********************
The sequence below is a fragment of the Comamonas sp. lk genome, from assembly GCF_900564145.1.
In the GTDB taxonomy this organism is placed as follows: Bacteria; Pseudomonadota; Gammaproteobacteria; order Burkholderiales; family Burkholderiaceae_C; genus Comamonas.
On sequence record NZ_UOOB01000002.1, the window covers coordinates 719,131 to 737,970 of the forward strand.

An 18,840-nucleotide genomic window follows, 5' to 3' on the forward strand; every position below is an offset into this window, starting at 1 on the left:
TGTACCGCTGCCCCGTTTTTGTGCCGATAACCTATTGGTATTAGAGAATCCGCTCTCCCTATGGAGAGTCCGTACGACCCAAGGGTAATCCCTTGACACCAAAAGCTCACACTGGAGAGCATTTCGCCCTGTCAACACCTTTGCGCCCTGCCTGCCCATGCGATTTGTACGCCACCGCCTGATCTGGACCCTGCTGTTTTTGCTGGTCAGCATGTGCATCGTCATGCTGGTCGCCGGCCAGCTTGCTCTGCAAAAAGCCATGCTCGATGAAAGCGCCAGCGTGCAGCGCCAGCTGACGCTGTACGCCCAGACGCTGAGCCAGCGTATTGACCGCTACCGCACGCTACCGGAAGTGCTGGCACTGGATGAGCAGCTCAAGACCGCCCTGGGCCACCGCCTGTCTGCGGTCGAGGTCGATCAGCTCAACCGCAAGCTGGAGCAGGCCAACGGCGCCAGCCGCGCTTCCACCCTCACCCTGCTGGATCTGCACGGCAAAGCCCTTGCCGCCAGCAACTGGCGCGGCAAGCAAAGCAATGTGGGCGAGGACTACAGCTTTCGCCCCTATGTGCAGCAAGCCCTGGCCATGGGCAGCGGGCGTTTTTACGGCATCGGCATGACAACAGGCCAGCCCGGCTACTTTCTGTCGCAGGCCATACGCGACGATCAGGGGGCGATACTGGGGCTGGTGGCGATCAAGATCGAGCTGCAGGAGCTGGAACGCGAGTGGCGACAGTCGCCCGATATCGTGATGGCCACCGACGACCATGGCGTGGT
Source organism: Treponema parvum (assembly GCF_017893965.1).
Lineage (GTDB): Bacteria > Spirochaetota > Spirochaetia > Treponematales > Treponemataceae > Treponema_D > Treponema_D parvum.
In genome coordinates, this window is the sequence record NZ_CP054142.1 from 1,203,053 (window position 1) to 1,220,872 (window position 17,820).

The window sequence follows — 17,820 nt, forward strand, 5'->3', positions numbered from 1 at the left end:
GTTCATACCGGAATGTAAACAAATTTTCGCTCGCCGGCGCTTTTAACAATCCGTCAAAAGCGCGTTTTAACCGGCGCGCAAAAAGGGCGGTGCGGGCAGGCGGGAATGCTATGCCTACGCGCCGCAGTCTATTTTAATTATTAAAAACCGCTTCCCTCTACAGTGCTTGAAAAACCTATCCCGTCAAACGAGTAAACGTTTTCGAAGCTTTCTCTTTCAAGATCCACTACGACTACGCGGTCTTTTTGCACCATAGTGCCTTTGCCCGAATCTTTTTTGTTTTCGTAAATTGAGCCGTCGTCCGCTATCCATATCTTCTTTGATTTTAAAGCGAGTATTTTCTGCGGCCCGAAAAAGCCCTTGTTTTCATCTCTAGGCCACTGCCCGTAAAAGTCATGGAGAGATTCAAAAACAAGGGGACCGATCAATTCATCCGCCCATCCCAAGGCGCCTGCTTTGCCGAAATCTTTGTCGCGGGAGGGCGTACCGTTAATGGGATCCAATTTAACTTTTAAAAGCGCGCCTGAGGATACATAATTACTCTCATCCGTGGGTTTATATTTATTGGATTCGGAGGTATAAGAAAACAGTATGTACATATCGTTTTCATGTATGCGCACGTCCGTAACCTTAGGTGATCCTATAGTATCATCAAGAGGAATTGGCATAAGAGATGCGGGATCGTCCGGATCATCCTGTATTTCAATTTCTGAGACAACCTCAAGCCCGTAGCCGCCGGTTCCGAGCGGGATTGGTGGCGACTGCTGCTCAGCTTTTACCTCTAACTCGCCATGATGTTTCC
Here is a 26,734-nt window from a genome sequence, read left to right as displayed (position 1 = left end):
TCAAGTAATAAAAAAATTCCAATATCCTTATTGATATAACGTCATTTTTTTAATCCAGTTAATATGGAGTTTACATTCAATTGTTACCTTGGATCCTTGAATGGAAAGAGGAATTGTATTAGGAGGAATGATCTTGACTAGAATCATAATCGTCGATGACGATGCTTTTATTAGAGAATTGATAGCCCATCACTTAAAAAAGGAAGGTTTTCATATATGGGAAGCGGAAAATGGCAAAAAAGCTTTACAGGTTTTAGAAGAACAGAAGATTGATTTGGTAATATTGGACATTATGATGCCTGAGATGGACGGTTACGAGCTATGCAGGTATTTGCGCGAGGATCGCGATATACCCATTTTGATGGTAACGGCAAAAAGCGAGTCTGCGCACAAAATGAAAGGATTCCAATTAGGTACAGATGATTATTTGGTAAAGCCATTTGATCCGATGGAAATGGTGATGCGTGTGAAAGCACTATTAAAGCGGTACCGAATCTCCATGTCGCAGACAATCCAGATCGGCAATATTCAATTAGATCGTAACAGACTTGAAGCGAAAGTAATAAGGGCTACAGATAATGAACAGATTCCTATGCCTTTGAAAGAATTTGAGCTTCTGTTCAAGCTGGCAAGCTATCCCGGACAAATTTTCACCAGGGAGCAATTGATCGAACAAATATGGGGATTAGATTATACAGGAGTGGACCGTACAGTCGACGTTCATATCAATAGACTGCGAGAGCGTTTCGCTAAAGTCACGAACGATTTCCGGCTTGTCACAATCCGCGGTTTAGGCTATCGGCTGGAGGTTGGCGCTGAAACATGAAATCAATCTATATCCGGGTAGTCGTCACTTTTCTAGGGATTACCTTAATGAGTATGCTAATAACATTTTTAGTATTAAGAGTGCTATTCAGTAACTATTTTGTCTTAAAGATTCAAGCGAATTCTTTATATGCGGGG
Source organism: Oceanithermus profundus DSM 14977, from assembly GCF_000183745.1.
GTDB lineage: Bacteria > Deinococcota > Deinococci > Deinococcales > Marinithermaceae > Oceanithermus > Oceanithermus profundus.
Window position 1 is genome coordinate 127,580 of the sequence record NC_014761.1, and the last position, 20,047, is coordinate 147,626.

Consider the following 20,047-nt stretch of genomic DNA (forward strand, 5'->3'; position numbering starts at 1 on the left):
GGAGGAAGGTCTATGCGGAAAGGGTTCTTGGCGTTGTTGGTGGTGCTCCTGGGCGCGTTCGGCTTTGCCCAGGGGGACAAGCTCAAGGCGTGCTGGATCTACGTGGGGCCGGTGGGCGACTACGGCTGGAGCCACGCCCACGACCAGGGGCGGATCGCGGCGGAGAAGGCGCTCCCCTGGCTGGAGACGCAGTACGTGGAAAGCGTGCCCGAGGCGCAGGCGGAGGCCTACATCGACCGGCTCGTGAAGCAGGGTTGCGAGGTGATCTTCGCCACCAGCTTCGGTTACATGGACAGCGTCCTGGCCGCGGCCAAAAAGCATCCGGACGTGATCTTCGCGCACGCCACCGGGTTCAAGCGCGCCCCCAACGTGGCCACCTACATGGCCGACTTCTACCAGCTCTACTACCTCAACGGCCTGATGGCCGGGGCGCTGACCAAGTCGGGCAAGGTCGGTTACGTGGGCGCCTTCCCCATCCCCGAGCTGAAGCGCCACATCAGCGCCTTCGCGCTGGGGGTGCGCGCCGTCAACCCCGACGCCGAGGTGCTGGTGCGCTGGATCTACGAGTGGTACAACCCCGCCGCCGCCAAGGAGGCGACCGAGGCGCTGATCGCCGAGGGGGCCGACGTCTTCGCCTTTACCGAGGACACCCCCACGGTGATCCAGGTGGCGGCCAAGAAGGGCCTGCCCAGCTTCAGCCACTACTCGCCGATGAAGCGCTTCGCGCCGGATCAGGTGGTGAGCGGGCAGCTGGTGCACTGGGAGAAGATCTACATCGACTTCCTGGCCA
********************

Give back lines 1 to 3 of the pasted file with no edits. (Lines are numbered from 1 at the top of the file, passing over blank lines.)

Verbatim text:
The sequence below is a fragment of the Comamonas sp. lk genome, from assembly GCF_900564145.1.
In the GTDB taxonomy this organism is placed as follows: Bacteria; Pseudomonadota; Gammaproteobacteria; order Burkholderiales; family Burkholderiaceae_C; genus Comamonas.
On sequence record NZ_UOOB01000002.1, the window covers coordinates 719,131 to 737,970 of the forward strand.